Props to Dan Jubelirer, a climate change student activist for 350.org through “Tufts Divest For Our Future,” for posing the following question to me after reading my last blog. Dan asks:
“What specific climate victories have been won through active shareholder engagement, beyond measures asking companies to report GHG emissions? Since we know fossil fuel companies have way more oil, coal, and gas in their reserves than they can burn, the only way we can avoid catastrophic warming is to make sure the largest FF companies keep about 3/5ths of their reserves underground. Is it realistic to think that a shareholder resolution could pass asking, say, Exxon to leave a majority of their oil reserves underground, or to have them cease all new exploration for fossil fuels?”
This is an excellent question. The shareholder demand of the fossil fuel companies is indeed a very high one. The ask is for the companies to value their reserves accurately by writing down the booked value of their unburnable reserves. More importantly, it is to stop investing capital in developing further unburnable reserves and instead invest that money in renewables and/or, more realistically, return the cash to shareholders in the form of higher dividends.
Those are very high – but logical – demands for shareholders to make of fossil fuel companies. Of course, the higher the demand, the more pressure required to force it. It will take time and organizing to build that pressure. However, what will reduce that pressure is if shareholders, who currently take action on climate change, instead divest and sell their stock to investors who don’t care about climate change.
The fact is that – up till now – those investors that have taken action on climate change have done so with a good combination of both divestment and shareholder advocacy. Socially responsible investors have traditionally limited their investment in fossil fuel companies that in effect constitutes partial divestment. At the same time, social investors have used shareholder advocacy with those companies in which they have maintained a holding.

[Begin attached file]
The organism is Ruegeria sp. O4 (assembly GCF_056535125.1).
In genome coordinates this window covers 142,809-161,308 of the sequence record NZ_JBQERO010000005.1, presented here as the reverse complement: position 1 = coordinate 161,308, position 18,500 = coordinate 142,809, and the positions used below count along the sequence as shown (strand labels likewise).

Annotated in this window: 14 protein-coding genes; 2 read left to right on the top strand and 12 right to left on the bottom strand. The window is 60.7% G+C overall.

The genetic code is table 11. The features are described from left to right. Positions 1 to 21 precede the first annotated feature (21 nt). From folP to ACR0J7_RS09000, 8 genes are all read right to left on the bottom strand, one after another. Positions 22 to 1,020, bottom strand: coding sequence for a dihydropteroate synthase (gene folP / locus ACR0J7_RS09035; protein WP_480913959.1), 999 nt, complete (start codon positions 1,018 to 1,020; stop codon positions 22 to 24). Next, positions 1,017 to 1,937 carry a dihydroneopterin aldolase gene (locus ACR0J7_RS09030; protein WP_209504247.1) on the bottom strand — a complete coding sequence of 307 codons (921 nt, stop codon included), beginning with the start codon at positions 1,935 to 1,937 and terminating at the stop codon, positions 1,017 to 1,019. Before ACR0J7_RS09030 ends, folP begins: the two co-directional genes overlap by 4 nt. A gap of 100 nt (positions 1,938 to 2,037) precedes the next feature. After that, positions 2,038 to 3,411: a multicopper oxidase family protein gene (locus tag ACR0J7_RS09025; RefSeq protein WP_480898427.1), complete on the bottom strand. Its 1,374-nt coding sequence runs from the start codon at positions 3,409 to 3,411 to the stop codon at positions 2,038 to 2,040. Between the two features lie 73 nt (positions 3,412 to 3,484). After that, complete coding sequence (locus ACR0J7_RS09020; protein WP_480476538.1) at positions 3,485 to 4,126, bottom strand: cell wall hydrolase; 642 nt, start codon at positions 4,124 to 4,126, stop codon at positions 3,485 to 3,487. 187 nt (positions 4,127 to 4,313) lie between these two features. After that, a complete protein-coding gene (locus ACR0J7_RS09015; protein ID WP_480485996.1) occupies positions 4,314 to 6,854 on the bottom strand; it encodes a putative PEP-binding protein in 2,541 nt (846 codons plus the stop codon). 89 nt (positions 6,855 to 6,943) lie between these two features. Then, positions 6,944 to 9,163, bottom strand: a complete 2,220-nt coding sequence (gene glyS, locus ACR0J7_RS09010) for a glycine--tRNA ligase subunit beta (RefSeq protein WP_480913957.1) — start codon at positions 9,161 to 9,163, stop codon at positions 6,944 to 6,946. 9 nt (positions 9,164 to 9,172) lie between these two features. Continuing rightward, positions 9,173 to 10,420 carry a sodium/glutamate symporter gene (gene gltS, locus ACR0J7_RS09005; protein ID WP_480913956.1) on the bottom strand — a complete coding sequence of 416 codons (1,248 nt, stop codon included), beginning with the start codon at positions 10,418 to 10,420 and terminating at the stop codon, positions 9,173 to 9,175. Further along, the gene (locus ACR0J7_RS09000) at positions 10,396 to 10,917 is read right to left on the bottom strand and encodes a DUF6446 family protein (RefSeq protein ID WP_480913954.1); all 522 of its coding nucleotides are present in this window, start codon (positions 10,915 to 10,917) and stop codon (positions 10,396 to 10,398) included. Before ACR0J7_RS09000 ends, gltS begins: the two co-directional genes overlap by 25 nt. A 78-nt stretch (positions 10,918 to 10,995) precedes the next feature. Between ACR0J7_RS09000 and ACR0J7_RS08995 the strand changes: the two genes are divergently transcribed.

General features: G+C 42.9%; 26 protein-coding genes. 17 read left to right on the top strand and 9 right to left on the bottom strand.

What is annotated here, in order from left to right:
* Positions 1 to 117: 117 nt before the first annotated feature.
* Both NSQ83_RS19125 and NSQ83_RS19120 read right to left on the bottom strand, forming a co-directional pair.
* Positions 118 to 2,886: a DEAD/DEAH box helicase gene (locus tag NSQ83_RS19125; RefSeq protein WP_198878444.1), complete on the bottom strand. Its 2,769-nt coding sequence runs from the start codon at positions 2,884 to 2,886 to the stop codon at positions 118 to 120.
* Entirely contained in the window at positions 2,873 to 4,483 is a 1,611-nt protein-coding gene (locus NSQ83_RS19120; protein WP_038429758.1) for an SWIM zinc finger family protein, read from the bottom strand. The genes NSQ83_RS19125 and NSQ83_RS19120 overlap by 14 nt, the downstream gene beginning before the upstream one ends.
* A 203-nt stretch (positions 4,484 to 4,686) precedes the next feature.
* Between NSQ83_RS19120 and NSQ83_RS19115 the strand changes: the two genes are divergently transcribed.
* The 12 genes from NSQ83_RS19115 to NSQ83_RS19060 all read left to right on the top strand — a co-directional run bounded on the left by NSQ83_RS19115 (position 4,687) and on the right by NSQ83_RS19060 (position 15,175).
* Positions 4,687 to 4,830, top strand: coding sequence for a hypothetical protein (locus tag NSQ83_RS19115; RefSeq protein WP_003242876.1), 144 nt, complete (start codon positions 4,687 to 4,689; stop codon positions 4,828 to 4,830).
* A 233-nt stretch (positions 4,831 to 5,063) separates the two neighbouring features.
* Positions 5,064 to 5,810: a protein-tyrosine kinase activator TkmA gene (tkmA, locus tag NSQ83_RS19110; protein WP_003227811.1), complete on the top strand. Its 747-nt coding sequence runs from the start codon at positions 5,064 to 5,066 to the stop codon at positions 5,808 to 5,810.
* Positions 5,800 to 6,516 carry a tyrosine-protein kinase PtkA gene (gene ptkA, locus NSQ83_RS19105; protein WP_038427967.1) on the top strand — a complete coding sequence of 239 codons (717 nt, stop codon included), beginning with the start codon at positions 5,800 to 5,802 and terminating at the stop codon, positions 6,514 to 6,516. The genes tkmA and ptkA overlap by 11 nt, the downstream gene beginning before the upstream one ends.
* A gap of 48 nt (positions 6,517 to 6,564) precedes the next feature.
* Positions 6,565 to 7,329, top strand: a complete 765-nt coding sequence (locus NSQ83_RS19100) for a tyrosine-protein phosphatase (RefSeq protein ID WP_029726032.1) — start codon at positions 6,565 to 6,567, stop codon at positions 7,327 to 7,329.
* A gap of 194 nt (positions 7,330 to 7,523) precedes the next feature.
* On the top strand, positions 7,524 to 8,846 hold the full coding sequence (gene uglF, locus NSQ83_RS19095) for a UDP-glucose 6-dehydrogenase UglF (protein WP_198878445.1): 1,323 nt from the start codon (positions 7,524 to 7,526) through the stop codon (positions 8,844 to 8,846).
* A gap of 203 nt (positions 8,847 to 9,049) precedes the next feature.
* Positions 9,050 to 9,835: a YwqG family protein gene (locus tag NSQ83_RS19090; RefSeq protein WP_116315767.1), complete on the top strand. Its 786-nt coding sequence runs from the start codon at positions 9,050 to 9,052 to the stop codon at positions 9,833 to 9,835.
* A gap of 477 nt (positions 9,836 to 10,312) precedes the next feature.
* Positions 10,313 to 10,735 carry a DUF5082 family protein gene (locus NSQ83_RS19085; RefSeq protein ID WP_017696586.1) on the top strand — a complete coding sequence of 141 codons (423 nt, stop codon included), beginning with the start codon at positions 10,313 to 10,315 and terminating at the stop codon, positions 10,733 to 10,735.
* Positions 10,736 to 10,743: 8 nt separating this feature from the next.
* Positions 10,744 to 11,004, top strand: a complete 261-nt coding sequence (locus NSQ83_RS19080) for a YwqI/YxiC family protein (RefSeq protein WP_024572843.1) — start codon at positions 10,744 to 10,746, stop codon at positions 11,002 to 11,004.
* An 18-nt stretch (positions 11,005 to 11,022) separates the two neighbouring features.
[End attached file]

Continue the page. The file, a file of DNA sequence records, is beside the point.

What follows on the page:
Both public divestment and shareholder advocacy have fueled the political action to achieve a price on carbon. For instance, using shareholder resolutions at ExxonMobil, investors have helped successfully press the company to stop funding climate denial groups and even publicly advocate for a carbon tax.
Noted progressive pundit, David Sirota illustrated this very well in his book “The Uprising: An Unauthorized Tour of the Populist Revolt Scaring Wall Street and Washington.” In the chapter “Blue Chip Revolutionaries,” Sirota recounts his trip to the 2007 annual shareholder meeting of ExxonMobil in the company of shareholder activists, including the noted Sister Pat Daly. I can’t recommend the book highly enough for Sirota’s incisive assessment of the impact of shareholder advocacy. (So buy it!)
“[T]he enormous size that makes multinational companies like ExxonMobil seem so immovable is precisely why these seemingly minute victories are actually huge. If you get a giant corporation with global reach to change even a tiny bit, you have made a global impact. If, like these activists did today, you force the company that has produced 5 percent of all the human-created carbon emissions in history to even vaguely acknowledge that global warming is occurring, you have potentially started changing the planet.”